anonymous
  • anonymous
Is there an explanation for this 'quirk' of Newtonian gravity?
Physics
chestercat
  • chestercat
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anonymous
  • anonymous
|dw:1327602225954:dw| If you have the Sun (marked '1'), then all points along the circle (assume from now on that all solar satellites in this example have the same mass) would experience the same gravitational pull. But...
anonymous
  • anonymous
Consider 2 objects of the same mass, but different densities.|dw:1327602367741:dw|. The inner parts (y on the diagram) will experience more force than the outer parts (labelled here x). However, for planet A, y/x is smaller than planet B's y/x, so surely it would experience less force?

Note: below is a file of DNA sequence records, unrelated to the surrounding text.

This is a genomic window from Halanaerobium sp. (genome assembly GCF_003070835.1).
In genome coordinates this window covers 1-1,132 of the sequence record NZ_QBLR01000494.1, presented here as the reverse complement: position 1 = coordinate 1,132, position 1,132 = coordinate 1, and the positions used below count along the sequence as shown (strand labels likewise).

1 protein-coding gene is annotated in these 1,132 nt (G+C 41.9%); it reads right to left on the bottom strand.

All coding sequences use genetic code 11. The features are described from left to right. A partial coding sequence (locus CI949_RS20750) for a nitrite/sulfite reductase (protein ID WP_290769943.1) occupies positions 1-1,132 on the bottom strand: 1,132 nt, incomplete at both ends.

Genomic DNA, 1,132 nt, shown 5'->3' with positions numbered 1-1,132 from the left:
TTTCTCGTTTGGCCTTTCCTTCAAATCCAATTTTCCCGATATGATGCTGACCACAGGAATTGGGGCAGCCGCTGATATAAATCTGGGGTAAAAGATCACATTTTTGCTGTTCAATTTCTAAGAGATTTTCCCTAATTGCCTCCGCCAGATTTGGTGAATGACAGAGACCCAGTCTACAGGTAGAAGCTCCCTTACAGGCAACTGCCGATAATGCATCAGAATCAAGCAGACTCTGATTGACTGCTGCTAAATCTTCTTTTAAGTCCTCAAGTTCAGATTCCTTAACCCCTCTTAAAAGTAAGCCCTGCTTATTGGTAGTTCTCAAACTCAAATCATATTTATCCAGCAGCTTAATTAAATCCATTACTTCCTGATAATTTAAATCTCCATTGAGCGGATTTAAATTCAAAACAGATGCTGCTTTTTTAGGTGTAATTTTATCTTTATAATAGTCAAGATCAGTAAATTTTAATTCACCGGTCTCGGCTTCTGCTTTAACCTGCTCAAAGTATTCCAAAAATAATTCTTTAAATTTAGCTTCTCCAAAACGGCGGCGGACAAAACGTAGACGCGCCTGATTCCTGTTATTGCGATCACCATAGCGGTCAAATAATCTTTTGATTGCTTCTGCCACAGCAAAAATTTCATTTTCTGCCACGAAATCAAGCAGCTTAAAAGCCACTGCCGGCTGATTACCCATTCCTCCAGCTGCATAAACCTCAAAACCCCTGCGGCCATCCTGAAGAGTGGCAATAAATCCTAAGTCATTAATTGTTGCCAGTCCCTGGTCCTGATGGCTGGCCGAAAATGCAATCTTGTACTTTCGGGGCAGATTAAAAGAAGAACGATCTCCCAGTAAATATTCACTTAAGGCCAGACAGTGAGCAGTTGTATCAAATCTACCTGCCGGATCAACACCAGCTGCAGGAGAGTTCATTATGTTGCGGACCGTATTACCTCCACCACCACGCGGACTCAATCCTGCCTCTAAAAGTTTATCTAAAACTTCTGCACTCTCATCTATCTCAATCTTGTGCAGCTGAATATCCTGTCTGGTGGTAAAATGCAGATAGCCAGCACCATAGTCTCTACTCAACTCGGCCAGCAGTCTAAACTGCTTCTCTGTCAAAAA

anonymous
  • anonymous
|dw:1327602604074:dw| Essentially, for the smaller object, z is less proportionally to its diameter than for A. So, if this is right, it shows that Newton's idea of a centre of mass is just a (incredibly accurate) rule of thumb.

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anonymous
  • anonymous
Have you taken into account that much of the mass of the large object is closer to the sun?

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